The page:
The Volkswagen Group is on the brink of its biggest transformation to date, as it switches to making electric cars exclusively.
“We’re moving into a tremendously exciting time,” says Sten Forsberg, Head of VW Cars in Sweden. He is at Elmia Subcontractor to talk about the revolutionary decision and what it will mean for production.
An investment of SEK 300 billion in just a few years, 70 new models of electric car and the imminent phasing-out of the combustion engine.
“It’s a complete transformation and the biggest ever investment in the VW Group,” says Mr. Forsberg.
The move originates from the management’s decision to take seriously the Group’s responsibility for the share of global CO2 emissions emanating from its cars.
“We’re talking about one per cent, so we’re taking the baton and dealing with the situation. Electric cars will go from being a niche product to a volume product,” says Mr. Forsberg.
The VW Group – which includes Audi, Skoda, Porsche and others – has assessed all kinds of drivelines and concluded that pure electric cars are the way forward. During a transition period chargeable hybrids will be available, and in the long run so will certain fuel-cell cars “for long-haul transport”, but the goal of a total shift is clear. 2026 will be the final year the Group begins the development of a combustion platform (which will remain until around 2040), and many electric models are already seeing the light of day. First out is the ID family including the ID.3 and ID.Buzz, a charming throwback to the classic VW Camper.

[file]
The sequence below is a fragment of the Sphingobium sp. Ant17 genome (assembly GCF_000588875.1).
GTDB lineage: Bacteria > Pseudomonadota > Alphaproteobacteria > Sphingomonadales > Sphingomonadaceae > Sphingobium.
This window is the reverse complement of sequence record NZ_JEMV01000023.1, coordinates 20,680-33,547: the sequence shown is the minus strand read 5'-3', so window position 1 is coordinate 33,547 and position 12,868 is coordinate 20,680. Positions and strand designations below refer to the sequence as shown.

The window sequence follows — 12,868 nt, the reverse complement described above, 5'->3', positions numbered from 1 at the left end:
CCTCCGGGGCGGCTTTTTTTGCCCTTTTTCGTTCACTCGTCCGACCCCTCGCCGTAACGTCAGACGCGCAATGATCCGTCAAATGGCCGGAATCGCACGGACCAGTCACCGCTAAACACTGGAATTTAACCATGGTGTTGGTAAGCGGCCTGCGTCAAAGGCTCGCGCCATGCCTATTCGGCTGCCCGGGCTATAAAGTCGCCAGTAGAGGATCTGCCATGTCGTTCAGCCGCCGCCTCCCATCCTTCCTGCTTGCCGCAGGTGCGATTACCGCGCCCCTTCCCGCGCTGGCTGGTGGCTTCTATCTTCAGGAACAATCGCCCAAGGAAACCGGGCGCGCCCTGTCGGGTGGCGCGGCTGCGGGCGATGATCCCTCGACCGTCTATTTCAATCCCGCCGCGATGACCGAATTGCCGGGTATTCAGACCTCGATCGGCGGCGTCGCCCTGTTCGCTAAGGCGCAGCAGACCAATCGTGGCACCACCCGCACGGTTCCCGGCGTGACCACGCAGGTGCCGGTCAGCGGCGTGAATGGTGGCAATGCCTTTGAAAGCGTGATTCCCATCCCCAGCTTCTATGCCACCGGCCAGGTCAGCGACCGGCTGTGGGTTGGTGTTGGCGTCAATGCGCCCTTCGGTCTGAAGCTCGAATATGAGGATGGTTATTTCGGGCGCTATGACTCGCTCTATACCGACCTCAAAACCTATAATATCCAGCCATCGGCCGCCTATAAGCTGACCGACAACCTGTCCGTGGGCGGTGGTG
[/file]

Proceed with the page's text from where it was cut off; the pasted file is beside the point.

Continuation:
High demands on production
The Volkswagen Group’s dramatic shift will not only be noticeable in road traffic; several of its factories are already switching over to exclusive production of green electric cars. The first one is Zwickau in Germany, where the ID.3 goes into production in November, followed by Emden, Hanover and Dresden.
“In addition, we have also promised that our entire production chain for the ID concept will be completely CO2 neutral. So that includes subcontractors, raw material extraction, the use of electricity and everything else,” explains Mr. Forsberg.
“We will do everything we can to reduce and eliminate CO2 emissions, and we’ll be following up with our partners. In areas where we’re unable to eliminate CO2, we’ll compensate during a transition period.”
Sten Forsberg says that battery production is a principal issue; only green electricity can be used to produce the battery cells, which is a very energy-intensive process.
“I’ve worked in the automotive industry a long time, and we’re now moving into a tremendously exciting time, taking the step from being a major emitter to being CO2 neutral. It’s truly thrilling.”
Sweden has en electricity mix that’s among the best in the world from a CO2 perspective, and has every potential to be a pioneering nation in all respects.
What will the shift entail for subcontractors?
“Obviously, such a shift in the automotive sector will mean that new expertise is needed, but generally speaking I think it will entail new business opportunities for many subcontractors, not just in the automotive sector but in all parts of society.”